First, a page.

Herman’s aggressive style seems to play right into Shields' usual method of attack. While he does stay active and attack his grounded opponents, Shields isn't exactly known for inflicting damage. His cardio has also hurt him on a number of occasions -- if only he had as much stamina as I did on my wedding night. The move back up to middleweight will give him more in the gas tank, but he’ll still fade by the third, especially considering the bout's at high altitude (which may be why there are no guys bigger than 185 on the card... remember UFC 135's heavyweight fiascos?!). This will give Herman a distinct edge as the fight wears on, but it’ll be too little, too late. Shields wins 29-28

Donald Cerrone (18-4) vs Melvin Guillard (30-10-2)
Next up is the much-anticipated lightweight bout between Donald “Cowboy” Cerrone and Melvin “The Young Assassin” Guillard. Former teammates, the fight looks to be as entertaining as the buddy cop pilot they filmed a couple years ago (or should have, anyway). After two straight first-round submission losses, Guillard showed a bit more patience in his fight against Fabricio Camoes at UFC 148, working his way to a UD victory. After losing to Nate Diaz, Cowboy picked apart Jeremy Stephens in May and is now clamoring for a fight against Anthony Pettis.

Seeing Melvin abandon the “only flying knees” strategy he used against Jim Miller is definitely a sign of progress, but he still has work to do to beat Cowboy. “The Young Assassin” does have the speed and footwork advantage, but he also has a penchant for throwing single shots. I’ve never understood Cowboy's coming-right-atcha footwork but it’s hard to argue with results. Walking straight into the fire hurt him against Diaz, but it’s the best strategy against Guillard. Melvin struggles when people get in his face and it causes him to make mental mistakes. Add in that Guillard wasn't able to make weight for this bout, and his confidence could already be shaky. Though Melvin is now working with the Blackzilians, his submission defense still has to be called into question. Cowboy will get in Melvin’s face, force him to panic and open the door to a 3rd-round submission.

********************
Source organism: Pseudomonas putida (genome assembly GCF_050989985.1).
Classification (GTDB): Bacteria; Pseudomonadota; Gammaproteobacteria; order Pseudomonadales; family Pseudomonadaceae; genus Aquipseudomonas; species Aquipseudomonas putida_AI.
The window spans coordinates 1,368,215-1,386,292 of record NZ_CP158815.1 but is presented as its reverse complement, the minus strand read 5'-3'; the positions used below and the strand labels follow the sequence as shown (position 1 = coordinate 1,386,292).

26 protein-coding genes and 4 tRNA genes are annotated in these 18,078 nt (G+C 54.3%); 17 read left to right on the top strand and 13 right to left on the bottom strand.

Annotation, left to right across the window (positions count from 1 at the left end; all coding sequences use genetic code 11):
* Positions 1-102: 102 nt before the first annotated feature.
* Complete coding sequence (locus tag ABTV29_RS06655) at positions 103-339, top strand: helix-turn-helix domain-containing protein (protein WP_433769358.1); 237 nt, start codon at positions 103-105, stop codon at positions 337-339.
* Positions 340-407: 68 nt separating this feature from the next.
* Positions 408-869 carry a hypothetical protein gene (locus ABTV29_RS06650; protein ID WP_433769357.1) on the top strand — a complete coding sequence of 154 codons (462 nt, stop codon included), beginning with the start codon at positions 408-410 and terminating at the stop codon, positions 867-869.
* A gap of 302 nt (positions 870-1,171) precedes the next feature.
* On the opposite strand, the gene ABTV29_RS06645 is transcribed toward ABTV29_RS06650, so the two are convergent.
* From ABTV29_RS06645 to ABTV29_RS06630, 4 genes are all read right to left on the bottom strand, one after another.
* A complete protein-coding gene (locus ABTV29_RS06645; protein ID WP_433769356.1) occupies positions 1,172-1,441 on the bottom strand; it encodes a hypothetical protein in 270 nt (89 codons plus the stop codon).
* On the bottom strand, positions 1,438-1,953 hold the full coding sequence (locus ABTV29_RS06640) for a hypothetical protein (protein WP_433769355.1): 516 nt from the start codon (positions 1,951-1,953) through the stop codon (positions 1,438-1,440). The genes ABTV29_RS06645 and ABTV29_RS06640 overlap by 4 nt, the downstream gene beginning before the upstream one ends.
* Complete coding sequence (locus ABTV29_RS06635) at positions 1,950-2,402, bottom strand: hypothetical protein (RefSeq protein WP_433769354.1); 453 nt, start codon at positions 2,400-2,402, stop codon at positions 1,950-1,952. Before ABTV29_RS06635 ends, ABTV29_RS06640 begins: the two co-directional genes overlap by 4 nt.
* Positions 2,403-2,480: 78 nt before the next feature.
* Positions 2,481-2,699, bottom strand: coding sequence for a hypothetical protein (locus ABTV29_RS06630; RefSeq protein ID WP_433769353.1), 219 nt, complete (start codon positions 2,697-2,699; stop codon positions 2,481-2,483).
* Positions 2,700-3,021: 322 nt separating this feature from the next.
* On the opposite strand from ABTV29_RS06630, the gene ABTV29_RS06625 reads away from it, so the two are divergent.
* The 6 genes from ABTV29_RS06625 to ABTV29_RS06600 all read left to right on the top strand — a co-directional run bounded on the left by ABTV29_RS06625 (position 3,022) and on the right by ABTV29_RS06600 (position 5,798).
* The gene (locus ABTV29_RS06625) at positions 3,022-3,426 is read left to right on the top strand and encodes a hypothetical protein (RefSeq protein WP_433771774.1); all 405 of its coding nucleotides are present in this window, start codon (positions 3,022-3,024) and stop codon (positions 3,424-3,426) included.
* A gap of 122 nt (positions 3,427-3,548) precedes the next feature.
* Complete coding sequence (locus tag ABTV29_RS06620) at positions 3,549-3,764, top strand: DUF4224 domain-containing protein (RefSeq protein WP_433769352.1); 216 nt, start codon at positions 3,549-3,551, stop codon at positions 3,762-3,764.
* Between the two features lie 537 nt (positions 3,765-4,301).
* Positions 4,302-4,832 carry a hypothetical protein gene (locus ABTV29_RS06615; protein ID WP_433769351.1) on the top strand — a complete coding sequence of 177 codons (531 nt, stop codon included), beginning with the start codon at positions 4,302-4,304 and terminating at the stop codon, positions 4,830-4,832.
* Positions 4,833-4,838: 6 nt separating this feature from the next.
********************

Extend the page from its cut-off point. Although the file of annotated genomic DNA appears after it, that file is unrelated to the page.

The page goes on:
Benson Henderson (16-2) vs Frankie Edgar (14-2-1)
That brings us to the main event of the evening. After a closely contested fight in February, Edgar utilized the patented “I had to do it, why shouldn’t he?” strategy to earn himself a rematch for the lightweight title. That never worked for me with my mom growing up, but Dana White listened and gave the NJ native just what he wanted. After losing his title at WEC 53, "Smooth" Benson Henderson has run a gauntlet through the UFC with wins over notables such as Clay Guida, Jim Miller, Mark Bocek and this guy Frankie Edgar.

The battered-looking Edgar may have lost the UFC 144 bout convincingly if it were held under Stockton rules, but it was a much closer contest than a superficial glance would suggest. The rematch will be equally back-and-forth. Edgar will mix up strikes and takedowns; he’ll even get Henderson on the mat. Unfortunately, he won’t be able to keep him there. On the feet, Bendo will bring the single-shot power to land more significant strikes. It’ll be another close one, but Smooth takes it by split.

That wraps up another ontologically perfect edition of the Downes Side. Be sure to follow me on Twitter @dannyboydownes and leave some comments, thoughts and favorite Land Before Time memory on the page, too. I still can’t believe what happened to Littlefoot’s mom....

일요일, 5월 8
Rotterdam, Netherlands